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If a claimant has been sentenced to a term of imprisonment greater than three years, Part 7 of the Public Trustee Act 1978 will likely apply to the claimant.
This means that automatically as a result of the claimant’s sentencing, the Public Trustee is the manager of the claimant’s estate. It is an automatic application due to the length of the claimant’s imprisonment sentence, and it applies whether or not the claimant was to bring a claim.
If a claim is being made, it is important for the claimant to be aware of the powers that the Public Trustee has in managing the claimant’s estate.
Upon reaching a resolution of the claimant’s claim, any monies paid in settlement of the claimant’s claim by the defendant will be paid directly to the Public Trustee. The Public Trustee can then do any of the following:-
Although the Public Trustee does have some discretionary power to discontinue management of an estate, the power does not officially cease until one of the following occurs:-
As set out above, it is likely that the Public Trustee will have the power to manage the claimant’s estate until the completion of their full time (note this is not a claimant’s release on parole, it is when their full imprisonment sentence has been served). Even if the Public Trustee exercise their discretionary power to discontinue management of the claimant’s estate, they can resume management at any time.
At this stage it is also important to note Part 12B of the Corrective Services Act 2006 which can also apply to a claimant’s claim.
This section means that any money that a claimant is awarded could also go to a Victim Trust Fund which is held by the Public Trustee to pay any awards on eligible victims claims against the claimant or any amounts of eligible entity claims (e.g. Victims of Crime claims, SPER debts, child support debts) against the claimant. This means that a victim can then make a claim against the fund for any injury caused to them by the claimant’s conduct that, on the balance of probabilities, constitutes an offence. Whether or not the claimant has been prosecuted for, or convicted of, an offence is irrelevant.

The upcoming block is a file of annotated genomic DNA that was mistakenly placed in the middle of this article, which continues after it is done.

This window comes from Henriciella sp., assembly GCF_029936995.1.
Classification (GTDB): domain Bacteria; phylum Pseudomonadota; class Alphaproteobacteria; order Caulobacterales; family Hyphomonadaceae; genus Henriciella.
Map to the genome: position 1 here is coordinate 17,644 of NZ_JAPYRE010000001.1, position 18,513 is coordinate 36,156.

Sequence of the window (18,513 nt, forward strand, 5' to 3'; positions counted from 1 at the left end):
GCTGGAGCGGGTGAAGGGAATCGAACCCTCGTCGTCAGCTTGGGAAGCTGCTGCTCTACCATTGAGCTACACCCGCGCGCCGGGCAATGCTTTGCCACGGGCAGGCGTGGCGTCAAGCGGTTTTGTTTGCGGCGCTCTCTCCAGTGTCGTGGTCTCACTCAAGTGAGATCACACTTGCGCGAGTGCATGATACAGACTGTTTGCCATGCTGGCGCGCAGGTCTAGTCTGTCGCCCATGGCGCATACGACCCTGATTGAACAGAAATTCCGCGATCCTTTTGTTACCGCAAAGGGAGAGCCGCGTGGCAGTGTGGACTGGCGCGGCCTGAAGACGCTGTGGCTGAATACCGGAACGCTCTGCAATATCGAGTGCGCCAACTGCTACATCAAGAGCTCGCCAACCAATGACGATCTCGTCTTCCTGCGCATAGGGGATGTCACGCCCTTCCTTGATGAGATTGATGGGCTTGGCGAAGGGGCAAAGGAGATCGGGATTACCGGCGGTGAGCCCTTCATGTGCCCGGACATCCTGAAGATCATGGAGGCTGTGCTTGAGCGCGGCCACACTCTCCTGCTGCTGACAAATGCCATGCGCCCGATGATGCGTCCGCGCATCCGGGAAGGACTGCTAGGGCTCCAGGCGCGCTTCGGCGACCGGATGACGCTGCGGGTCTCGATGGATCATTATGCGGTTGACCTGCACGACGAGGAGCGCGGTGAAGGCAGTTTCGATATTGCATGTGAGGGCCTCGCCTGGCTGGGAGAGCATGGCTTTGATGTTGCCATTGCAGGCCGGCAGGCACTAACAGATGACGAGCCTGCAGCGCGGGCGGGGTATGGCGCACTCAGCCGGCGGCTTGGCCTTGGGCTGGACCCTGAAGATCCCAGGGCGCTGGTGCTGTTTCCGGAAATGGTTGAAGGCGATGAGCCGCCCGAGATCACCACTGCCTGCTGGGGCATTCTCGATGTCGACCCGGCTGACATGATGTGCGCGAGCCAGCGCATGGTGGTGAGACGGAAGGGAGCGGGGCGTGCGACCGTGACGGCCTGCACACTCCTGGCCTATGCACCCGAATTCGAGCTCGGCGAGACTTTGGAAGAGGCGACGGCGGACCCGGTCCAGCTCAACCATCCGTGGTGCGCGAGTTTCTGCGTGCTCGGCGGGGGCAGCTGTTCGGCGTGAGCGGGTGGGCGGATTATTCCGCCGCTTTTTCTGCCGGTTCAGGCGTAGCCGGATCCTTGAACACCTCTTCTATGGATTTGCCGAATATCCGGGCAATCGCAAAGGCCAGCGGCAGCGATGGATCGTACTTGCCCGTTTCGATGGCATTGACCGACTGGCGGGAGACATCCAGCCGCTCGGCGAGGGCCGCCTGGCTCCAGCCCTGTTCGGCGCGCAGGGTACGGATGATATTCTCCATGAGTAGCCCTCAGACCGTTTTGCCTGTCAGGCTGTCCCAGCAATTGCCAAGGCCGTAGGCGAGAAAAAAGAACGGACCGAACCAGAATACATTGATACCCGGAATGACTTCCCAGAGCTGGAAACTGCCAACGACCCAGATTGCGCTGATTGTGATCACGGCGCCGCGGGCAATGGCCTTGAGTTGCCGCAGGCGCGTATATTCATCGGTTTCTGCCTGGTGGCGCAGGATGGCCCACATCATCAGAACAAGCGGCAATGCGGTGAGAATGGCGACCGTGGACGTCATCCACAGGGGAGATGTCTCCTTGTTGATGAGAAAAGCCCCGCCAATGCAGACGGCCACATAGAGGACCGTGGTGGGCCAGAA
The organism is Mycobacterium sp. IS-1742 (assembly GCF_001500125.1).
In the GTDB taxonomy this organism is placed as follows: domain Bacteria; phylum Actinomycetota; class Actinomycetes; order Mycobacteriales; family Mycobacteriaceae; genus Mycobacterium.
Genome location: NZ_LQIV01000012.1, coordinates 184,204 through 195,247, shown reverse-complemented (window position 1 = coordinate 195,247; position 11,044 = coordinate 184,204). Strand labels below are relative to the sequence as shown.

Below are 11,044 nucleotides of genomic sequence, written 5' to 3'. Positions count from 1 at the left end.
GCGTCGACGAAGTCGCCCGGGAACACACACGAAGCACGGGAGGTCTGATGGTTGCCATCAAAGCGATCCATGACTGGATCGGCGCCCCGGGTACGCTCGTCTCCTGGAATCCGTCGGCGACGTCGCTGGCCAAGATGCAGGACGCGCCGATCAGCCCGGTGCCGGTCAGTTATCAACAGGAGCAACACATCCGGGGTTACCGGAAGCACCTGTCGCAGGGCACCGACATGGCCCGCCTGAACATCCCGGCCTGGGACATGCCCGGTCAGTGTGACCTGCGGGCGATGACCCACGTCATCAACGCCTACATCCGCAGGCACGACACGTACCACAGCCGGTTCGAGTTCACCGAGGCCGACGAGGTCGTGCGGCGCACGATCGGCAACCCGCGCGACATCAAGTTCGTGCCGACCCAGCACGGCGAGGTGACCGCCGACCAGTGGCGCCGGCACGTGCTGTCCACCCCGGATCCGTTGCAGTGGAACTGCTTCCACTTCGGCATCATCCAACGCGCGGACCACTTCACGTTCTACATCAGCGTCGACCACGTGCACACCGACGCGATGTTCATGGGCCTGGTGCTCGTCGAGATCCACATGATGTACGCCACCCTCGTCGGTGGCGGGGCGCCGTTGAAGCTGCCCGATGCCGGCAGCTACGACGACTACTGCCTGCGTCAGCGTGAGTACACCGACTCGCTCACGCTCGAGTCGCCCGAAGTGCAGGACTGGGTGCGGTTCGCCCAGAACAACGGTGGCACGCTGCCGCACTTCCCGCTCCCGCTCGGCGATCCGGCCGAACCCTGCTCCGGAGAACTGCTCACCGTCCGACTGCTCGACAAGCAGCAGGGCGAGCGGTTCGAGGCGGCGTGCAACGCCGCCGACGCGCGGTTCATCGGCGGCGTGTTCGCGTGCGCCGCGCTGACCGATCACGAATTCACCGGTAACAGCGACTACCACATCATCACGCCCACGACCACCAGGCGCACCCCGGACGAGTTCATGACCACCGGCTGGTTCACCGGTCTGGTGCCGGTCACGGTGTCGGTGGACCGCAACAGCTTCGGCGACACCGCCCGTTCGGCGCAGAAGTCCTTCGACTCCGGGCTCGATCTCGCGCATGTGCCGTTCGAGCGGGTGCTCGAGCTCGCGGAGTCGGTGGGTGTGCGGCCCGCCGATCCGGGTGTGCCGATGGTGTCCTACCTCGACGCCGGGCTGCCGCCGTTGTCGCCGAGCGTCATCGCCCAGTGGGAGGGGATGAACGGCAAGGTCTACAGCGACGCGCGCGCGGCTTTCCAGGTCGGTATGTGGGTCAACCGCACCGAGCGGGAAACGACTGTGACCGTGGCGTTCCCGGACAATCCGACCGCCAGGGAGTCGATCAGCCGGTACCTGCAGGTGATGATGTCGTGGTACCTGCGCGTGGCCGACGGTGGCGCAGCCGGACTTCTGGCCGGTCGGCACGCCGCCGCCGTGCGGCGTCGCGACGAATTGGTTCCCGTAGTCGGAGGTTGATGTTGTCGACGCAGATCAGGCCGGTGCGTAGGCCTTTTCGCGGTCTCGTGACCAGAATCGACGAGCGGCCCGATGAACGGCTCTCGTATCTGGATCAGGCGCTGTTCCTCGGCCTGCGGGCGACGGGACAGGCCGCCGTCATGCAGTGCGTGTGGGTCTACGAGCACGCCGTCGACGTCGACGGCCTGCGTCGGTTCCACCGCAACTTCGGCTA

The Public Trustee will notify any potential victims that they may have a victim claim and that they must bring such a claim within 6 months after they receive the notice. The Public Trustee must then determine whether or not the claim is eligible and if so, pay the claim.
Essentially, the effect of the Corrective Services Act 2006 and the Public Trustee Act 1978 are very similar. The Public Trustee will determine the claimant’s debts, and any claims against the claimant, and then the claimant will receive the balance of the funds.
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